Arriving into the body, do I feel restless or tired? What holds tension, pain? Then, noticing the quality of the bay, of tidal movement, of the weather, as the sun sets into the Baltic Sea. Noticing my body’s native capacity to resonate with other bodies and with the living land. We gather intimately to be with what is difficult, to witness movement and be moved. Listen, what emerges from the yet unseen and unsaid? What are we recovering from and what are we called to recover?
The title of the exhibition Let the field of your attention…. soften and spread out is derived from a bodywork exercise in the handbook A Widening Field: Journeys in Body and Imagination (2004) composed by dancer, teacher of the Alexander technique and craniosacral therapist Miranda Tufnell and installation artist Chris Crickmay. Like the approach put forth in the book, we consider the creative arts through an emphasis on receptivity to our bodies and surroundings.
Amid crisis, like that of the collapse of ecosystems caused by human activity, we may gather around stories of recovery. The practices of the artists featured in the exhibition span visual art, moving meditation, deep listening, writing, textile and traditional medicinal knowledge. The gradually unfolding curatorial choreography is informed by the seasonal transition towards darkness and dormancy inherent to late autumn and early winter in Estonia. It brings attention to different registers of visibility, as we gather through small private moments and those more public.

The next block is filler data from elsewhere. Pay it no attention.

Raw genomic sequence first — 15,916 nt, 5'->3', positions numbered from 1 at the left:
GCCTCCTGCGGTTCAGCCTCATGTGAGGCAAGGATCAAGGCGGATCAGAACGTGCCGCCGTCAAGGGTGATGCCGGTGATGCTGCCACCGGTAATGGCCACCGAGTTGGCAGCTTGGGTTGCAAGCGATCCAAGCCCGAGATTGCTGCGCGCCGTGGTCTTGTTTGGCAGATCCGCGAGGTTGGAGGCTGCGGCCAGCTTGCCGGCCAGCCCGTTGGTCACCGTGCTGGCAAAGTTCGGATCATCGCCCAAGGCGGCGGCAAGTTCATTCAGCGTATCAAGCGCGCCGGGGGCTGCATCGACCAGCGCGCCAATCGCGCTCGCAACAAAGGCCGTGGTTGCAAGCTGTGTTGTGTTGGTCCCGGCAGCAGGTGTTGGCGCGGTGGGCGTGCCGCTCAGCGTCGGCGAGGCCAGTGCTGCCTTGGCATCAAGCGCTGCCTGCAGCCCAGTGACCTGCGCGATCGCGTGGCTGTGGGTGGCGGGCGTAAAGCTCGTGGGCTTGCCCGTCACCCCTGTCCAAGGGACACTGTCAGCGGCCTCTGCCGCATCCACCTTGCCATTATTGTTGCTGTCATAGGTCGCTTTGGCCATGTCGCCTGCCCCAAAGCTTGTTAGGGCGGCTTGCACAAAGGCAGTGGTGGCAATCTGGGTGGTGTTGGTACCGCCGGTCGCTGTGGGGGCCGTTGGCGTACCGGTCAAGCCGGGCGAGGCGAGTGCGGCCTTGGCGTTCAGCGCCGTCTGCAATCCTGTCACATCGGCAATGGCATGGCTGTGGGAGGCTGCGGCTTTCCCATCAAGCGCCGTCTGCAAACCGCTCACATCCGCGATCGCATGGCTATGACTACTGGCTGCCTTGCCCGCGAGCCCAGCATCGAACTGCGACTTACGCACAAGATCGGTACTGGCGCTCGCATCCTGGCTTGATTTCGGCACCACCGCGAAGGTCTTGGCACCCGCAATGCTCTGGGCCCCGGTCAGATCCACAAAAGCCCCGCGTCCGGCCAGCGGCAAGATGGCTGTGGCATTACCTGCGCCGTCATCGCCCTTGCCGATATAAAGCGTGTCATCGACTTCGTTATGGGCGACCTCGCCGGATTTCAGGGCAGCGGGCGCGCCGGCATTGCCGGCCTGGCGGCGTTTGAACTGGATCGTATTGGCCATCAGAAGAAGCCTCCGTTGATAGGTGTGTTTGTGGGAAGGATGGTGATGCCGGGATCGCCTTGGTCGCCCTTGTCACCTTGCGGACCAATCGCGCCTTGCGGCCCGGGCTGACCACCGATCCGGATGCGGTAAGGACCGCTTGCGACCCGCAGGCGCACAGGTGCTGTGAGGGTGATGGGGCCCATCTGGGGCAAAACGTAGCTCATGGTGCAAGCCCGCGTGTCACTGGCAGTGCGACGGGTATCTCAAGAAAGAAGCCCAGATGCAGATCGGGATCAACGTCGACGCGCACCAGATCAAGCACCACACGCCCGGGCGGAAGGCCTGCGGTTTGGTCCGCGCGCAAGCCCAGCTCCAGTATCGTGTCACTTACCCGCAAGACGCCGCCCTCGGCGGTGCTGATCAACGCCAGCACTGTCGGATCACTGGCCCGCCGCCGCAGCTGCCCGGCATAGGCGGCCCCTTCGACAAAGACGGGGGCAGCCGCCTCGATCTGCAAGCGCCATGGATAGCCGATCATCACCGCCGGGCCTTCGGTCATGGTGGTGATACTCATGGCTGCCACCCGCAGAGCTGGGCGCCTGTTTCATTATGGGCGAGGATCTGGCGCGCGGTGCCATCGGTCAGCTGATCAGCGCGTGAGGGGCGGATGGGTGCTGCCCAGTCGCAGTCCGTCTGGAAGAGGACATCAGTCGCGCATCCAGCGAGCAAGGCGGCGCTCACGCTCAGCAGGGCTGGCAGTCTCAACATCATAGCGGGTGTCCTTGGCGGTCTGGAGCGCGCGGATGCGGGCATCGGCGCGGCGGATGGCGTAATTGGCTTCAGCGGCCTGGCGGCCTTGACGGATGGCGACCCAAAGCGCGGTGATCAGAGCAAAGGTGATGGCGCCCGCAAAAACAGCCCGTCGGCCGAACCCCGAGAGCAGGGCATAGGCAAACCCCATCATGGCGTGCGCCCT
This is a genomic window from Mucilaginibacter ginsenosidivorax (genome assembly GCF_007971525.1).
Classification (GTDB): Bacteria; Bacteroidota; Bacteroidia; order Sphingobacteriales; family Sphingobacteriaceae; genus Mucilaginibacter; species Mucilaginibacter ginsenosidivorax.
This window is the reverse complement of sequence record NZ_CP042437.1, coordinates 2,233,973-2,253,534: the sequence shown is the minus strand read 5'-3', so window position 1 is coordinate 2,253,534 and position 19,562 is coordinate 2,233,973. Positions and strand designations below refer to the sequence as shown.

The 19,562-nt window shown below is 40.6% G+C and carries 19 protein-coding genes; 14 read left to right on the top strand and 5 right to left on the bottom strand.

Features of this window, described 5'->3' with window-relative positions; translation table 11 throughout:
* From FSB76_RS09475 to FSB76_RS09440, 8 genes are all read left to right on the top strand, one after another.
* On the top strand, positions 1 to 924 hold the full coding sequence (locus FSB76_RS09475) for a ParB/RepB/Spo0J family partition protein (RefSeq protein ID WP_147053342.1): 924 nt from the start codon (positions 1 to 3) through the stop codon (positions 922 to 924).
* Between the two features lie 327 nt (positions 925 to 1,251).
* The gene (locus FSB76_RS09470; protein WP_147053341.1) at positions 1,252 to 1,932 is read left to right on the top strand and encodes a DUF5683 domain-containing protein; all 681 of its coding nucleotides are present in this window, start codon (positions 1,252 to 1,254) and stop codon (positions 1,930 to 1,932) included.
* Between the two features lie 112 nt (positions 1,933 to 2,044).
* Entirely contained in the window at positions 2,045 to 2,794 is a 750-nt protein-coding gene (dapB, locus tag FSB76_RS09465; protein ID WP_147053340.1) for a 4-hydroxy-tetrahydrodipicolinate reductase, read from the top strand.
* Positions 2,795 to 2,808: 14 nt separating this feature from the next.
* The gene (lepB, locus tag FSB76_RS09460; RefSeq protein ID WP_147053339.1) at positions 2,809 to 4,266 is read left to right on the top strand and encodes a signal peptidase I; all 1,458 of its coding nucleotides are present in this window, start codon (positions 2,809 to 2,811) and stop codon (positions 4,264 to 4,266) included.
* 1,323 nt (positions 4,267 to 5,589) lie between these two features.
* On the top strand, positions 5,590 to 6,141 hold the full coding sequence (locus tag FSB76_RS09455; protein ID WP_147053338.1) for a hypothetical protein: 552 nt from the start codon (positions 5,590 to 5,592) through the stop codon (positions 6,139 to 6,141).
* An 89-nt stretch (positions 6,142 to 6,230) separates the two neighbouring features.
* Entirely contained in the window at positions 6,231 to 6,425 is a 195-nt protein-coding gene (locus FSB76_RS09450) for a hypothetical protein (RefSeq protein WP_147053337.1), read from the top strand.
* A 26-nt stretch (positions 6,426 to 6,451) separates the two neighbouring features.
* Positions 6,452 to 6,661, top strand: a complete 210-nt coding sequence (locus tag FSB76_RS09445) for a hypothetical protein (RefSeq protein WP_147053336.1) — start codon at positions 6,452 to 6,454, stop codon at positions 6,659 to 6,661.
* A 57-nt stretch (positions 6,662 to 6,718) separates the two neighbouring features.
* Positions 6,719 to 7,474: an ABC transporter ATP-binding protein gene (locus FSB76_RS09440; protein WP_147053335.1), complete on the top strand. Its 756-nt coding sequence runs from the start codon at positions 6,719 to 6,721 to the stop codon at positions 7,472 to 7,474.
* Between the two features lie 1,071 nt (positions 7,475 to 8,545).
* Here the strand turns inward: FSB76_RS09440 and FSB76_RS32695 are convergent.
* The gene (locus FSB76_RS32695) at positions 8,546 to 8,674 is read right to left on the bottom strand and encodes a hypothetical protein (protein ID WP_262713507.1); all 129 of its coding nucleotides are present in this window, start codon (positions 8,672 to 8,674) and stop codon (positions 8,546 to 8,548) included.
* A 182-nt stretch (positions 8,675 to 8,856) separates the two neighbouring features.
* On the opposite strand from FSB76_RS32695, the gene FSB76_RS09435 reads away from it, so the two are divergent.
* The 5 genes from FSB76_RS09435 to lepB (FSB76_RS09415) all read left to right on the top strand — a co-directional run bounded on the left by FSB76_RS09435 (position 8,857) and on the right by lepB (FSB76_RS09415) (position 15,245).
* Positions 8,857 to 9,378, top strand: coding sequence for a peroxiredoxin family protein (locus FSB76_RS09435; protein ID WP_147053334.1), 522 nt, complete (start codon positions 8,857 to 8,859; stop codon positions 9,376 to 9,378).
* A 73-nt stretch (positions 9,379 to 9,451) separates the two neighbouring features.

Hanna Laura Kaljo (b.1989, Tallinn) is an independent curator. She received her MFA in Curating from Goldsmiths College and between 2014-18 was the Co-Founder and Co-Director of Jupiter Woods in London, where she produced numerous exhibitions, discursive events, residencies, and off-site projects.
Kaljo is drawn to the cūra within the curatorial, the first being the etymological root of the latter, pointing to practices of attention and healing. In her curatorial and writing work, she is called to hold space for a holistic conception of creativity to take hold within the community of contemporary art and culture in which she has her grounding. She draws from a range of practices including artistic research, moving meditation, ecotherapy, deep ecology, The Way of Council and Work That Reconnects.
Throughout 2018-19 she is engaged in a yearlong R&D project supported by the Developing Your Creative Practice grant from Arts Council England, thinking through the notion of recovery. What are we recovering from? What are we called to recover?